A reminder (for you) about the importance of coverage issues and (for me) that there is a second side to most stories.

This is an update on the California lawyer who successfully compelled arbitration of a client’s salacious claims that he treated her as essentially a “sex slave” that I wrote about here.

While I talked about that case as an example of the growing power of arbitration provisions in the arena of attorney-client contracts, I did not mention two things that could have, should have, been mentioned.  One was shortsighted in a way I strive not to be — which is that I failed at the time to acknowledge explicitly that nothing had been proven and that there may well be a second side to the story that the accused lawyer had not yet told.  The second thing I failed to mention was just an ancillary point at the time — the opportunity to note that if the lawyer had lost on the arbitration argument it might have meant he would be looking at his carrier claiming not to have to provide coverage.

A lawsuit filed in federal court by the lawyer’s carrier seeking a declaratory judgment and rescission of an insurance policy gives me an opportunity to address both things.  Law360 had an initial story about this that prompted me to find and read the federal declaratory judgment suit brought by the carrier.  Unlike your run-of-the-mill declaratory judgment suit, it makes for an interesting read.

In addition to arguing — relatively undaunted by the fact that court hearing the underlying suit decided the allegations arose from the attorney-client relationship — that there should be no coverage for the claim because it does not involve the delivery of any legal services, the declaratory judgment action seeks rescission of the insurance policy on the basis that the lawyer failed to disclose known circumstances that amounted to a claim, or could have amounted to a claim, at the time the firm applied for the insurance policy.

It is the carrier’s pleading setting out those circumstances that the potential second side to this lawyer’s story comes to the fore.

The lawyer and his law firm put in their application with their insurance carrier for coverage on January 12, 2015, resulting in a claims-made policy period commencing on February 28, 2015.  The insurance company fills us in on the fact that they have now learned that a woman – who may or may not be Jane Doe, the insurance company will not say definitively — had filed a bar complaint against the lawyer and that, in connection with that, back on March 25, 2014 the lawyer pursued a court ordered domestic violence restraining order against the woman.  The declaratory judgment action suit details 8 aspects of what was in the lawyer’s request for the restraining order that appear to indicate knowledge of a potential claim by someone that should have been disclosed in the insurance application, but was not.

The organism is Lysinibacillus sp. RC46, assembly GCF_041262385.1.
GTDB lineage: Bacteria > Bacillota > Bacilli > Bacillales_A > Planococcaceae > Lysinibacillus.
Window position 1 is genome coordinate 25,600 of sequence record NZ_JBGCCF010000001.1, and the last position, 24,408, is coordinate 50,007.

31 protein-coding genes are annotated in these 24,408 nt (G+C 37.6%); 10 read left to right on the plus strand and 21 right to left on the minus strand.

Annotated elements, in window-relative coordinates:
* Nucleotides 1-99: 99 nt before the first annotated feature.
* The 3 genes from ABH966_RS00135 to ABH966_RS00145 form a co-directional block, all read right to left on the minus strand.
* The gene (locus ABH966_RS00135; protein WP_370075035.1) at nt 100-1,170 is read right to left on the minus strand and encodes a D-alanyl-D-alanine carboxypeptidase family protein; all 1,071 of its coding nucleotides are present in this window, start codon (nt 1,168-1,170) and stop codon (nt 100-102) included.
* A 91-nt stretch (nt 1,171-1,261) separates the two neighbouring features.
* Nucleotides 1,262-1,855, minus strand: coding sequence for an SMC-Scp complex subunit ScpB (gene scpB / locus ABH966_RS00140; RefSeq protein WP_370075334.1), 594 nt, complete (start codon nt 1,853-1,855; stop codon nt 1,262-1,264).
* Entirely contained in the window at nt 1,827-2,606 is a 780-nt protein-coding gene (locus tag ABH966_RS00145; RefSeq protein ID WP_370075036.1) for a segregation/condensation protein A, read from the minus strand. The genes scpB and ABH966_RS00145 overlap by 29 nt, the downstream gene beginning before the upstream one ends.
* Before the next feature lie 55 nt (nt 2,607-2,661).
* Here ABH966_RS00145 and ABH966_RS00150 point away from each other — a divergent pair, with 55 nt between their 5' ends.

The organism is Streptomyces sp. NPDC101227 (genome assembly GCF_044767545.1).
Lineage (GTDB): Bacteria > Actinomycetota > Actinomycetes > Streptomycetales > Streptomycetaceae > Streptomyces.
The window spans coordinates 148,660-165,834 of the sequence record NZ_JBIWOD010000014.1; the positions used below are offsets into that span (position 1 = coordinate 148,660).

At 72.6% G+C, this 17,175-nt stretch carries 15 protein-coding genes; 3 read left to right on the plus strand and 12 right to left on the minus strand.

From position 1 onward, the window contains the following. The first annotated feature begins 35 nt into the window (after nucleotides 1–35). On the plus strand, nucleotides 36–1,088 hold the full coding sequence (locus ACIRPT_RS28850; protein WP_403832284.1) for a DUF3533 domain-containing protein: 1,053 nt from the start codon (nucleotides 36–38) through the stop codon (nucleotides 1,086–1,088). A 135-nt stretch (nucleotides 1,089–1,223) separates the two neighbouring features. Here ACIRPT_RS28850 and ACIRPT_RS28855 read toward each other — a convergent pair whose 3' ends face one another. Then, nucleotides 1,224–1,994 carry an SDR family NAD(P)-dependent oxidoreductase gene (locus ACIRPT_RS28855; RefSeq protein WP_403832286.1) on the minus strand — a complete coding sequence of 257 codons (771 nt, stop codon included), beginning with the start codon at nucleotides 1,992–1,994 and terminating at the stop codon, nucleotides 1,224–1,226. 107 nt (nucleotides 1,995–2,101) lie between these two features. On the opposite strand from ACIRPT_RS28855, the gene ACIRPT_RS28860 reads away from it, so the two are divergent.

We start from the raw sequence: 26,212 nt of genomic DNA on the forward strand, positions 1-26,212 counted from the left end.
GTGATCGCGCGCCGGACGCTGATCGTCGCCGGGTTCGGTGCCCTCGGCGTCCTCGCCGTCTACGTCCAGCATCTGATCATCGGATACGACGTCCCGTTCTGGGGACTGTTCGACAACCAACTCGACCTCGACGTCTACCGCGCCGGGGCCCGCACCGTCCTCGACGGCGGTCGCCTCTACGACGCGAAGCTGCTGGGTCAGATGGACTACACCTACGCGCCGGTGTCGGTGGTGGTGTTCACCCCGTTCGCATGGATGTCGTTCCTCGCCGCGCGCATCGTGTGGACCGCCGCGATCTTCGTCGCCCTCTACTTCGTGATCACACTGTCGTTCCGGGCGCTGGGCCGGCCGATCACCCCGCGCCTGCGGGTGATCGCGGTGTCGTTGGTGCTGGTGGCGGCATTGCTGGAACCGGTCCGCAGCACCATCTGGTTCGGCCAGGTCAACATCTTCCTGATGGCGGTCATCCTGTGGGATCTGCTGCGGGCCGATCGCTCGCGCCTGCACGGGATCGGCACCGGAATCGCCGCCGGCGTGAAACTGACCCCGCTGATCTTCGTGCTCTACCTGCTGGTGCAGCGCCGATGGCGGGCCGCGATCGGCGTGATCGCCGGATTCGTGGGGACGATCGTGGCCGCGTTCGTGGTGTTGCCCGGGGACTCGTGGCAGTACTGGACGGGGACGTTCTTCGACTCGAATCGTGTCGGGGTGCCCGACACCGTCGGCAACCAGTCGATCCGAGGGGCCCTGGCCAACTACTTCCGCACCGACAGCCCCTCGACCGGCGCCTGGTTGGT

• The lawyer had a “dating relationship” with a woman described as an “ex-girlfriend” but the lawyer had “broken it off three times.”
  • The lawyer alleged the woman “had previously attempted to extort me.”
  • The woman had filed a bar complaint on March 20, 2014 that indicated she had quit being lawyer’s client because she “no longer felt [lawyer] was negotiating the best deals for me.”
  • The woman had demanded $40,000 and an apology from the lawyer and, in an email to her before the bar complaint, the lawyer agreed to pay $30,000 and make a written apology.  But then the woman said lawyer must go on a trip with her for 10 days or she would “go to the bar on me.”
  • The lawyer says the woman then made demands for sex.  And the lawyer had his lawyer send a “cease and desist letter.”
  • The woman then sent mass e-mails to other lawyers at lawyer’s firm with “false and malicious statements intended to hurt me professionally and personally, and damage my relationship with my colleagues, and in the entertainment community generally.”
  • According to the lawyer, the woman also said “we would be at war.”

In light of those accusations, made by the lawyer himself in court filing seeking a restraining order, and the fact that he was seeking to have a court bar the woman from coming within 100 yards of him, his home, and his workplace, the insurance carrier makes the point that, regardless of whether this woman happens to be “Jane Doe” or a different woman that the lawyer failed to disclose the existence of these circumstances, and the carrier seeks rescission of the insurance contract on the basis of the failure to disclose.  Of course, if the two women are really just one woman, then the insurance company’s argument seems significantly stronger.  The “Jane Doe” lawsuit filed against the lawyer started on April 10, 2015,

Yet, if the two women are really just one woman, then the flavor of the underlying lawsuit changes a good bit.  If the woman who filed the bar complaint is the same woman who has made the “sex slave” claims, then there is now a plausible basis for significant questions about the suit.  This second side of the story would merit watching — for while there would still be underlying ethical concerns for the lawyer in terms of having admitted had a sexual relationship with a client, this alternate version of events makes him seem a lot more sympathetic than the picture painted in the lawsuit — but the second side of the story may not play out publicly any time soon because … wait for it … lawyers for the firm (as explained in the Law360 article) indicate a belief that there is an arbitration provision in the underlying insurance contract and that the coverage dispute should be arbitrated.

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